On April 3, I attended the 17th annual Restaurant Industry Conference at UCLA. Hosted by UCLA Extension, the conference focused on brand relevance and evolution. The lunch keynote, Greg Creed, CEO of Taco Bell, discussed how his brand has transformed itself in several essential ways without losing the loyalty of its core customer.
Many of the points that Creed touched upon may serve as valuable insight for a variety of brands.
The humorous Australian opened with a core distinction between what food used to be and what it is now.
Food used to be fuel, but now, it’s an experience.
- Current customers want you to be more relevant
- Potential customers want you to be better (otherwise, they’d already be your customer)
For example, Taco Bell’s journey to be more relevant was encompassed by the Doritos locos tacos, which created the best year they’ve had. He emphasized the significance of being able to both be better and more relevant as well as be able to answer and execute. Creed also mentioned an ambitious goal – the brand hopes to double in size in the next 10 years. This is a bold goal, but they’re being transparent about it so that they’re held accountable.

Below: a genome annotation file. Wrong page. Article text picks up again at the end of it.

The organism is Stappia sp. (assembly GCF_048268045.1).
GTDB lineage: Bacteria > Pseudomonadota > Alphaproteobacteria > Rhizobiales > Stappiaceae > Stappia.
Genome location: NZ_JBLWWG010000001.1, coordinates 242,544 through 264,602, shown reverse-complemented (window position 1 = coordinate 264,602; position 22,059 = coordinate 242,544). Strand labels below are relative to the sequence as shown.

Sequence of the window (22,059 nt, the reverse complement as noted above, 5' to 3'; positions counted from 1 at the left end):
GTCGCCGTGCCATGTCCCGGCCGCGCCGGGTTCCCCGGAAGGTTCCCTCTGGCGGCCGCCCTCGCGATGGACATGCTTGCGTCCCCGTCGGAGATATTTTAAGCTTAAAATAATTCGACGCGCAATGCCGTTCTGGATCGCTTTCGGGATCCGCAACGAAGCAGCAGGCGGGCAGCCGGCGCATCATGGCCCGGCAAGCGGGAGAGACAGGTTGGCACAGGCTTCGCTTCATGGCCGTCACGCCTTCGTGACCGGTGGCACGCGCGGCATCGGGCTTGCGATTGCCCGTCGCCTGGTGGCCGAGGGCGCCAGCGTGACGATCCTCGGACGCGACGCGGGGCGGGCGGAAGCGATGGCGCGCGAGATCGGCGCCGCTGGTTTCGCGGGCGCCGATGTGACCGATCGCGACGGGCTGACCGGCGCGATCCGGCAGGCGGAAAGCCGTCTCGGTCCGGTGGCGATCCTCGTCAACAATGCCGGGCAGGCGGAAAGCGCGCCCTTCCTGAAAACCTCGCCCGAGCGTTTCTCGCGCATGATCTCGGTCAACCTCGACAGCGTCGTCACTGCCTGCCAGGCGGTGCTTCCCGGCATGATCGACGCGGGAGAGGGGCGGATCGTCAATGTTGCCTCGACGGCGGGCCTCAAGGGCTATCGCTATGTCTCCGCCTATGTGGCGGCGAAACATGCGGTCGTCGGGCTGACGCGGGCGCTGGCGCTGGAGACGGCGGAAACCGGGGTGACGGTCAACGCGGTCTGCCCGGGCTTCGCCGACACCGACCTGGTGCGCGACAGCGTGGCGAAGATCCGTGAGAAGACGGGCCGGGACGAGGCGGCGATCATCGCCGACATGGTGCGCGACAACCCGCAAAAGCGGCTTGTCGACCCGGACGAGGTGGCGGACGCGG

Creed discussed how Taco Bell has become the first brand to be in the top five in terms of both speed and accuracy. Brand clarity, knowing what your brand stands for, is essential to this. Any business should understand why they exist and what they stand for.
For Taco Bell, success criteria is defined by whether an initiative is uniquely Taco Bell; resonates with and represents all stakeholders; is repeatable; and conveys the essence — in this case, “MAS.”
This helped birth the idea of their Super Bowl commercial (which went against everything they were advised to do), along with the expansion of their breakfast offerings.
He also touched upon the importance of taking care of your staff.
Creed noted that people are going to judge companies based on how they treat their employees, and act accordingly. Taco Bell’s employees were the first to try and share cool ranch tacos. While this cost the company a lot of money, it created brand advocates of employees.
They are also keeping all employees at 30 hours or greater to ensure they have and keep their healthcare benefits. While other brands are publicly cutting hours to avoid healthcare costs, this move was perceived as the “best decision” they could have made in this situation.
Creed closed with this noteworthy quote:
There is no standing still. You’re either going forward or backward. If you’re standing still, you’re going backward, as others are going forward.
What are some of the ways you’re moving forward?